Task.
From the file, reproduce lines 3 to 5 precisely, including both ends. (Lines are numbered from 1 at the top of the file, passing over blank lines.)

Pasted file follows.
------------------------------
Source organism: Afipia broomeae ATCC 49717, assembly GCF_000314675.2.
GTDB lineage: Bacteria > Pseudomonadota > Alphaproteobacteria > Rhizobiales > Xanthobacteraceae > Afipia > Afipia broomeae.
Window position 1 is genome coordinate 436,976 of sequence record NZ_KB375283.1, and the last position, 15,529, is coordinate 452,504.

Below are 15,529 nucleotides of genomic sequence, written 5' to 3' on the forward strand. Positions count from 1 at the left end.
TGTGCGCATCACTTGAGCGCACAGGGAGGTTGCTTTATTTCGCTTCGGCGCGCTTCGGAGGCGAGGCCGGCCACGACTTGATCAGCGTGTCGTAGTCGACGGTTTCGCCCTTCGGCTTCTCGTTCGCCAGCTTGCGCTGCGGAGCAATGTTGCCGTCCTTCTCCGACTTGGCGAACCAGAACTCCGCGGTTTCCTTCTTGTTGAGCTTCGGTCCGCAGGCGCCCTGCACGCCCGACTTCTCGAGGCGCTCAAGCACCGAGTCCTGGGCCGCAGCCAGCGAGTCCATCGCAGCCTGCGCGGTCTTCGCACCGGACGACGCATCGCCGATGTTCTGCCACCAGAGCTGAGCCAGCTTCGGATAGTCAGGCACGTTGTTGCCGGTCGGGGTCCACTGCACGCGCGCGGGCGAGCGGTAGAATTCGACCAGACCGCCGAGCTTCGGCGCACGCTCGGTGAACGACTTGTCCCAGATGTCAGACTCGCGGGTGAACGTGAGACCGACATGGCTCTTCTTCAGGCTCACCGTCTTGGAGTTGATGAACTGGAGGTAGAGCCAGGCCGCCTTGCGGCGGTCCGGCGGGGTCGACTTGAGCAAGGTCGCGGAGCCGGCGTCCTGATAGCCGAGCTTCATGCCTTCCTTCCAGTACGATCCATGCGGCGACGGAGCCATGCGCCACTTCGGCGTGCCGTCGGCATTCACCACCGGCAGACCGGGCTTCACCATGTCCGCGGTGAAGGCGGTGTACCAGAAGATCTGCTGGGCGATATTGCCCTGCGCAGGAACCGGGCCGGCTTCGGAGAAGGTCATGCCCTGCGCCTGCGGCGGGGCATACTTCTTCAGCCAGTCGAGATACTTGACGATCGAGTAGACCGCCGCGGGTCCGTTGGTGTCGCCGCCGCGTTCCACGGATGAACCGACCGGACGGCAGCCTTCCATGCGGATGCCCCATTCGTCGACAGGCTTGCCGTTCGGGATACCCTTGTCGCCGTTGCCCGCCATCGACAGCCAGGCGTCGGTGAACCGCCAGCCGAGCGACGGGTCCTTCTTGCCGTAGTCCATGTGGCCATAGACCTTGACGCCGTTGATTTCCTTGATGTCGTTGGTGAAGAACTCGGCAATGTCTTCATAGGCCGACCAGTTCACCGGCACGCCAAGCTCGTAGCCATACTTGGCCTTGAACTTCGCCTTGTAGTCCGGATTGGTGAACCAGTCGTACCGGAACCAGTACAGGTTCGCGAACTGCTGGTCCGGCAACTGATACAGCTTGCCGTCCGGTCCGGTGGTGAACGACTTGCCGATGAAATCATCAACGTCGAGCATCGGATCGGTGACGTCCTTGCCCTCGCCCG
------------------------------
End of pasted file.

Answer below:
Window position 1 is genome coordinate 436,976 of sequence record NZ_KB375283.1, and the last position, 15,529, is coordinate 452,504.

Below are 15,529 nucleotides of genomic sequence, written 5' to 3' on the forward strand. Positions count from 1 at the left end.
TGTGCGCATCACTTGAGCGCACAGGGAGGTTGCTTTATTTCGCTTCGGCGCGCTTCGGAGGCGAGGCCGGCCACGACTTGATCAGCGTGTCGTAGTCGACGGTTTCGCCCTTCGGCTTCTCGTTCGCCAGCTTGCGCTGCGGAGCAATGTTGCCGTCCTTCTCCGACTTGGCGAACCAGAACTCCGCGGTTTCCTTCTTGTTGAGCTTCGGTCCGCAGGCGCCCTGCACGCCCGACTTCTCGAGGCGCTCAAGCACCGAGTCCTGGGCCGCAGCCAGCGAGTCCATCGCAGCCTGCGCGGTCTTCGCACCGGACGACGCATCGCCGATGTTCTGCCACCAGAGCTGAGCCAGCTTCGGATAGTCAGGCACGTTGTTGCCGGTCGGGGTCCACTGCACGCGCGCGGGCGAGCGGTAGAATTCGACCAGACCGCCGAGCTTCGGCGCACGCTCGGTGAACGACTTGTCCCAGATGTCAGACTCGCGGGTGAACGTGAGACCGACATGGCTCTTCTTCAGGCTCACCGTCTTGGAGTTGATGAACTGGAGGTAGAGCCAGGCCGCCTTGCGGCGGTCCGGCGGGGTCGACTTGAGCAAGGTCGCGGAGCCGGCGTCCTGATAGCCGAGCTTCATGCCTTCCTTCCAGTACGATCCATGCGGCGACGGAGCCATGCGCCACTTCGGCGTGCCGTCGGCATTCACCACCGGCAGACCGGGCTTCACCATGTCCGCGGTGAAGGCGGTGTACCAGAAGATCTGCTGGGCGATATTGCCCTGCGCAGGAACCGGGCCGGCTTCGGAGAAGGTCATGCCCTGCGCCTGCGGCGGGGCATACTTCTTCAGCCAGTCGAGATACTTGACGATCGAGTAGACCGCCGCGGGTCCGTTGGTGTCGCCGCCGCGTTCCACGGATGAACCGACCGGACGGCAGCCTTCCATGCGGATGCCCCATTCGTCGACAGGCTTGCCGTTCGGGATACCCTTGTCGCCGTTGCCCGCCATCGACAGCCAGGCGTCGGTGAACCGCCAGCCGAGCGACGGGTCCTTCTTGCCGTAGTCCATGTGGCCATAGACCTTGACGCCGTTGATTTCCTTGATGTCGTTGGTGAAGAACTCGGCAATGTCTTCATAGGCCGACCAGTTCACCGGCACGCCAAGCTCGTAGCCATACTTGGCCTTGAACTTCGCCTTGTAGTCCGGATTGGTGAACCAGTCGTACCGGAACCAGTACAGGTTCGCGAACTGCTGGTCCGGCAACTGATACAGCTTGCCGTCCGGTCCGGTGGTGAACGACTTGCCGATGAAATCATCAACGTCGAGCATCGGATCGGTGACGTCCTTGCCCTCGCCCG